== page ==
GUID structure

A GUID identifies an object such as a COM interfaces, or a COM class object, or a manager entry-point vector (EPV). A GUID is a 128-bit value consisting of one group of 8 hexadecimal digits, followed by three groups of 4 hexadecimal digits each, followed by one group of 12 hexadecimal digits. The following example GUID shows the groupings of hexadecimal digits in a GUID: 6B29FC40-CA47-1067-B31D-00DD010662DA.

The GUID structure stores a GUID.

Syntax

typedef struct _GUID {
  unsigned long  Data1;
  unsigned short Data2;
  unsigned short Data3;
  unsigned char  Data4[8];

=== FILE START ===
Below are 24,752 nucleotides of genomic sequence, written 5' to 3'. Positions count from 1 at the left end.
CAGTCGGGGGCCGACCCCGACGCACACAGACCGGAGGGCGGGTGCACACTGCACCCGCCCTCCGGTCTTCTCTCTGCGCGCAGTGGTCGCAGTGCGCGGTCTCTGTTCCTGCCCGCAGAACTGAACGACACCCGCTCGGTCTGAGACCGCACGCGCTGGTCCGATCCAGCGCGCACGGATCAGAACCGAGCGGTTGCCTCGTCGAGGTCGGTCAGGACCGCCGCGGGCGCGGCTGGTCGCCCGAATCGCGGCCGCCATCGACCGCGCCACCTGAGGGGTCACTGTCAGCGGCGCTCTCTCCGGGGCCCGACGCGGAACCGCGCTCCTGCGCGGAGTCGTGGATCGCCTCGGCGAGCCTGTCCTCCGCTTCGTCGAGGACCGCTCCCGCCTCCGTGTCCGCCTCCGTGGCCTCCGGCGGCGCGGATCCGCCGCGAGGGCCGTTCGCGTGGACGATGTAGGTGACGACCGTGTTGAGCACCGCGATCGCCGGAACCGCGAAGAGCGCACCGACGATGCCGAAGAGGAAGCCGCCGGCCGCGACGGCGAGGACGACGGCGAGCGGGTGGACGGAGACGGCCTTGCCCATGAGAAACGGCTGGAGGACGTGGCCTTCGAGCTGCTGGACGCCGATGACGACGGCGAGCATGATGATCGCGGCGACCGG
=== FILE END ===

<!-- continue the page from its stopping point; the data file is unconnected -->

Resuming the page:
} GUID;

Members

Data1

Specifies the first 8 hexadecimal digits of the GUID.

Data2

Specifies the first group of 4 hexadecimal digits.

Data3

Specifies the second group of 4 hexadecimal digits.

Data4

Array of 8 bytes. The first 2 bytes contain the third group of 4 hexadecimal digits. The remaining 6 bytes contain the final 12 hexadecimal digits.

Remarks

GUIDs are the Microsoft implementation of the distributed computing environment (DCE) universally unique identifier (UUID). The RPC run-time libraries use UUIDs to check for compatibility between clients and servers and to select among multiple implementations of an interface. The Windows access-control functions use GUIDs to identify the type of object that an object-specific ACE in an access-control list (ACL) protects.

See also

ACCESS_ALLOWED_OBJECT_ACE
ACE
ACL
UUID
UUID_VECTOR

Requirements

   
Header guiddef.h